Members of the OpenSuperQ consortium have recently contributed to an article on improving the performance of deep quantum optimization algorithms with continuous gate sets. Quantum computers have the potential to solve problems that today’s computers cannot solve in a reasonable amount of time. However, their computations are not yet reliable, meaning that algorithms with many operations cannot be executed without significant errors. The article presents a method to reduce these errors by reducing the total number of operations required to execute a quantum optimization algorithm. The work thereby offers an approach to solving more complex problems on existing and near-term quantum computers.
The optimization algorithm considered in the work uses an Ising-type interaction between pairs of qubits. In prior work, this interaction was typically realized with a long sequence of standard quantum gates. By developing a gate that directly realizes the desired interaction, the work presents a hardware-efficient implementation that reduces the total number of gates executed on the quantum computer. This reduction in the number of gates results in a lower number of errors and, therefore, improves the overall performance of the algorithm.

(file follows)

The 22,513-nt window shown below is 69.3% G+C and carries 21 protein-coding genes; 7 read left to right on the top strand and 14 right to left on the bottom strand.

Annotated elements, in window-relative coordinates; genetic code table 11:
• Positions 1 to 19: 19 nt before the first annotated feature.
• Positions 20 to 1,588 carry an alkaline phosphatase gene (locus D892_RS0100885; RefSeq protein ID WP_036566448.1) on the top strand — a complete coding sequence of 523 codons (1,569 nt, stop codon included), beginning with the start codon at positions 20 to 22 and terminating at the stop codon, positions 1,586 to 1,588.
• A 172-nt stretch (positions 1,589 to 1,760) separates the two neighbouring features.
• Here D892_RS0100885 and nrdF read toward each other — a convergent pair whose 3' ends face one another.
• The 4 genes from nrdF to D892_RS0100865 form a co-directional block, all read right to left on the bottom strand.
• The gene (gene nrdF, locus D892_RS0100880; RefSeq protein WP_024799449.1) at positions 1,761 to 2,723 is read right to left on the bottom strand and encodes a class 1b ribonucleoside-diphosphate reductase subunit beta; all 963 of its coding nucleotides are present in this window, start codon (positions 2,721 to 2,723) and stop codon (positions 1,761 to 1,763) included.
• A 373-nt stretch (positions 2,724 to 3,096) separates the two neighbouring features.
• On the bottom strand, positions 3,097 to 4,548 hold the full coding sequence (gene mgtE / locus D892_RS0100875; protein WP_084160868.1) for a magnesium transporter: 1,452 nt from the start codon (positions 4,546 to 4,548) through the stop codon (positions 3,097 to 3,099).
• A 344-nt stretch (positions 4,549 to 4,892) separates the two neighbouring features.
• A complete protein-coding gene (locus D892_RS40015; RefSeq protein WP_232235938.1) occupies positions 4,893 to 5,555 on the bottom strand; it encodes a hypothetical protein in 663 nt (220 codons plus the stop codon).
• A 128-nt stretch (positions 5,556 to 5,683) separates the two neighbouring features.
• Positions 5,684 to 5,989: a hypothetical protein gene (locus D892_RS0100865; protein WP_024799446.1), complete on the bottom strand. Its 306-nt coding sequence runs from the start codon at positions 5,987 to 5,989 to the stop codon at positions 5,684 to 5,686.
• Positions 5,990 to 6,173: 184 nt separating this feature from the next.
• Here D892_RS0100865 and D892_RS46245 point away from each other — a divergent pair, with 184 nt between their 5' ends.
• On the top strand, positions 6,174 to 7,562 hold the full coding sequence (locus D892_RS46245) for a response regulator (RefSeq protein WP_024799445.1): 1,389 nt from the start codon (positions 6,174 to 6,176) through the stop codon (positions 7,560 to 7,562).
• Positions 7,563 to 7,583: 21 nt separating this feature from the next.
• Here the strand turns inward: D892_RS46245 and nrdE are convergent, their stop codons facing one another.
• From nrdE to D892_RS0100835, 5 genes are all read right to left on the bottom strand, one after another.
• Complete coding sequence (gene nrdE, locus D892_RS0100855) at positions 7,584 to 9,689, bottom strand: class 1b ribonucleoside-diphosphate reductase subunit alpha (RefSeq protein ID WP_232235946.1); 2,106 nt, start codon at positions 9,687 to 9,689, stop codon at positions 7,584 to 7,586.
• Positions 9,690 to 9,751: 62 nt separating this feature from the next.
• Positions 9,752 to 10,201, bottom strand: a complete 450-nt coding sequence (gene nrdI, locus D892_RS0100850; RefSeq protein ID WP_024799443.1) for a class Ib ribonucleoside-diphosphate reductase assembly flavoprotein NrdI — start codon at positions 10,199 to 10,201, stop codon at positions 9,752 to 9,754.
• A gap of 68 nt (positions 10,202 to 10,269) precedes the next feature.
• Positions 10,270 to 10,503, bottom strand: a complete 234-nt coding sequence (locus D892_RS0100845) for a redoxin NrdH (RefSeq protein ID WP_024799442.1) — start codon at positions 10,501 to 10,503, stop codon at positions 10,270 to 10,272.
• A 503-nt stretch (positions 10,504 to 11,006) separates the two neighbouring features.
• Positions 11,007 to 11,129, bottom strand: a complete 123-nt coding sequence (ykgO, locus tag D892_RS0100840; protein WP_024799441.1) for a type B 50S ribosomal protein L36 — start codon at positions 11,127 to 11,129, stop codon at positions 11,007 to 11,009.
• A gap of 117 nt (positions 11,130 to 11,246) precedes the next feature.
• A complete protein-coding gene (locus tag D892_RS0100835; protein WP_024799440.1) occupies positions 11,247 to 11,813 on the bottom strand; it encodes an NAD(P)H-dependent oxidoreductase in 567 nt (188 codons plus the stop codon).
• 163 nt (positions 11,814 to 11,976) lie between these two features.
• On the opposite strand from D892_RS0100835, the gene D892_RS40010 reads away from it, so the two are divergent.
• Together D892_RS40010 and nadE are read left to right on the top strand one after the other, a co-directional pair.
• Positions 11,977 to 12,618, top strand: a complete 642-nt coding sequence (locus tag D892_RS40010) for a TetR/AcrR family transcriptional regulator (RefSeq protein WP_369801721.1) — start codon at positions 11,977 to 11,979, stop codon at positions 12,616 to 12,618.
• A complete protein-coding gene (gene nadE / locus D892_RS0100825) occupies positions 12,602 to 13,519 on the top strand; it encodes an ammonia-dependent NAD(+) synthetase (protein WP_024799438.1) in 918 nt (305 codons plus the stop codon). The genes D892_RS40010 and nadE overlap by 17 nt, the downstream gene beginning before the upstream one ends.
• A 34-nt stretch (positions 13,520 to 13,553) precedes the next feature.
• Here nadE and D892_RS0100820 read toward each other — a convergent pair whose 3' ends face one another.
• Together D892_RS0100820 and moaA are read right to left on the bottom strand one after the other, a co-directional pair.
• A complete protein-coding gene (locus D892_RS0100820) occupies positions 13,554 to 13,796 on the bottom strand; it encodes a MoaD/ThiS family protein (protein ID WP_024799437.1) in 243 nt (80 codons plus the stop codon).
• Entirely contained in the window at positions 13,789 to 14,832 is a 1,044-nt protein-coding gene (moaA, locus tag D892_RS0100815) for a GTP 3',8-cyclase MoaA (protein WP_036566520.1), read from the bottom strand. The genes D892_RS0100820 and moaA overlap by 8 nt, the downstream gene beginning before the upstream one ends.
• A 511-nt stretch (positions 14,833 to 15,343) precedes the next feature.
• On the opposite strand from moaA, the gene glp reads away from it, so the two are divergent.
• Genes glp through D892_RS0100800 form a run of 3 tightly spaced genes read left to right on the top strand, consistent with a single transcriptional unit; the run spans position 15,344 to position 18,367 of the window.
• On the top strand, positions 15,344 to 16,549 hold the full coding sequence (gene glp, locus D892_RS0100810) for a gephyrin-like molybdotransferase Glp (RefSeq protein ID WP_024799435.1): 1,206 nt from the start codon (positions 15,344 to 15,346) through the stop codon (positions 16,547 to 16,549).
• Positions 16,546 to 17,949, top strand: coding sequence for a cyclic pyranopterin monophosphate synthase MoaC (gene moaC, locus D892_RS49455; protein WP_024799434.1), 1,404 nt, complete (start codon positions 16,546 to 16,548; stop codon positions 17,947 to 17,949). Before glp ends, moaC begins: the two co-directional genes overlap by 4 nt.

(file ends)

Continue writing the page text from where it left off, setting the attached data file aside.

The results demonstrate that using hardware-efficient gates is a key component in extending the impact of near-term quantum computers. In the future, the development of related types of hardware-efficient gates might enable quantum computers to tackle an even broader range of problems.
False-colored micrograph of the 7-qubit quantum processor used to solve a combinatorial optimization problem (horizontal plane) and gate sequence used to implement the quantum algorithm (vertical plane). The problem is mapped to a nearest-neighbor-coupled spin model whose ground state corresponds to the solution of the problem.
Energy landscape for a 3-qubit (panel (a)) and a 7-qubit (panel (b)) problem instance, and optimization traces (black lines) seeking the minimum of the landscape (dark blue).